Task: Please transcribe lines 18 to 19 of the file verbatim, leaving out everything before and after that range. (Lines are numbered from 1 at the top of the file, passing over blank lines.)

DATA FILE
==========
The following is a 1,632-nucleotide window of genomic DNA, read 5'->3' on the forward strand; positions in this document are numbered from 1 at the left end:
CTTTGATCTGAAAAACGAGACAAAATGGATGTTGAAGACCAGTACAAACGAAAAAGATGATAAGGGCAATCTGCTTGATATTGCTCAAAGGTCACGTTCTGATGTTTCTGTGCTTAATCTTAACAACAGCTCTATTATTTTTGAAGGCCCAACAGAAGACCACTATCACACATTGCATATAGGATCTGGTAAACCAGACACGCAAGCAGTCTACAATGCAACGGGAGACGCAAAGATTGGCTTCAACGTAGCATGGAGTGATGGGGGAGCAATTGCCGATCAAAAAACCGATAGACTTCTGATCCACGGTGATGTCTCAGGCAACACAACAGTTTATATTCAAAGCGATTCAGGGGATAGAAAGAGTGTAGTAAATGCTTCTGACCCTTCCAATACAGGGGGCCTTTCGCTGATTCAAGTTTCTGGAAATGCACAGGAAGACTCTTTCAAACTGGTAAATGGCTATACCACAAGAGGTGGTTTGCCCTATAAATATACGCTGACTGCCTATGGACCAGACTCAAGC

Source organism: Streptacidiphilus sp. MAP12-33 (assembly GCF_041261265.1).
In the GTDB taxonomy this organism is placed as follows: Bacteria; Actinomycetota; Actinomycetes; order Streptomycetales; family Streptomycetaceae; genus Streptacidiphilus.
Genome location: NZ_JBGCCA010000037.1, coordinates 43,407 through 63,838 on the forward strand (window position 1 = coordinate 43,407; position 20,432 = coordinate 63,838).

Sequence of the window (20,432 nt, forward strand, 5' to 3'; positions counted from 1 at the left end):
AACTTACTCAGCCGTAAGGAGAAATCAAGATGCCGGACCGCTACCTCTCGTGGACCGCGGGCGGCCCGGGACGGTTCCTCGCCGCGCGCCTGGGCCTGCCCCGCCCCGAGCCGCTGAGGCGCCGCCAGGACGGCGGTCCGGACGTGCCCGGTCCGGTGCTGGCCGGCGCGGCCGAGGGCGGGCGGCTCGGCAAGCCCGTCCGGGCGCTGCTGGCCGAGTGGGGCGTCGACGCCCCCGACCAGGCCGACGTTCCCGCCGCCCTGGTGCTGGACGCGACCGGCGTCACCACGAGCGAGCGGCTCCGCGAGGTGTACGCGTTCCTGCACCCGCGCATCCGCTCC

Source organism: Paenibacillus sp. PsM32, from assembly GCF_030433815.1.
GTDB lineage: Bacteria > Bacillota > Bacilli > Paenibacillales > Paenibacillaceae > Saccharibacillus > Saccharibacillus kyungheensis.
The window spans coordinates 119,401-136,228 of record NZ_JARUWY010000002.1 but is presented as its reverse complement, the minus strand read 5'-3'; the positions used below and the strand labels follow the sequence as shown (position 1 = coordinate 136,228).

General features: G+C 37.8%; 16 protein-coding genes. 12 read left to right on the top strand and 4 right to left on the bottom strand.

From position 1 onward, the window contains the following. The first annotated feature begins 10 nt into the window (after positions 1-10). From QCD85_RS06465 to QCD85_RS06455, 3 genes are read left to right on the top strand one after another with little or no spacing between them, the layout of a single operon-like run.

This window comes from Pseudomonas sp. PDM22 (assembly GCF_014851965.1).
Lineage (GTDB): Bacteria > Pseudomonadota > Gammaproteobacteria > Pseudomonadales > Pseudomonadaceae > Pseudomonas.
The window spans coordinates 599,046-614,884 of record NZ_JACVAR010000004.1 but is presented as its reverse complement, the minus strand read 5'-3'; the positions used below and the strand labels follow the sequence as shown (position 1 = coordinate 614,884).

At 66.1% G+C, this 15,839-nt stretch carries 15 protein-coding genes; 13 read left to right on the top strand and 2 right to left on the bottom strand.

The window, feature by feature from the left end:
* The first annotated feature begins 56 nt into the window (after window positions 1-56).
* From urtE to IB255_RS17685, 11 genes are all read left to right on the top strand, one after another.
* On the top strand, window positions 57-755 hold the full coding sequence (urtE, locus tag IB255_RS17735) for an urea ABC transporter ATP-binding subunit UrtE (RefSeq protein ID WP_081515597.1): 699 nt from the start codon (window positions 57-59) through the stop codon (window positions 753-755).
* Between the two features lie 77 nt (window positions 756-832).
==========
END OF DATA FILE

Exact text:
* The first annotated feature begins 56 nt into the window (after window positions 1-56).
* From urtE to IB255_RS17685, 11 genes are all read left to right on the top strand, one after another.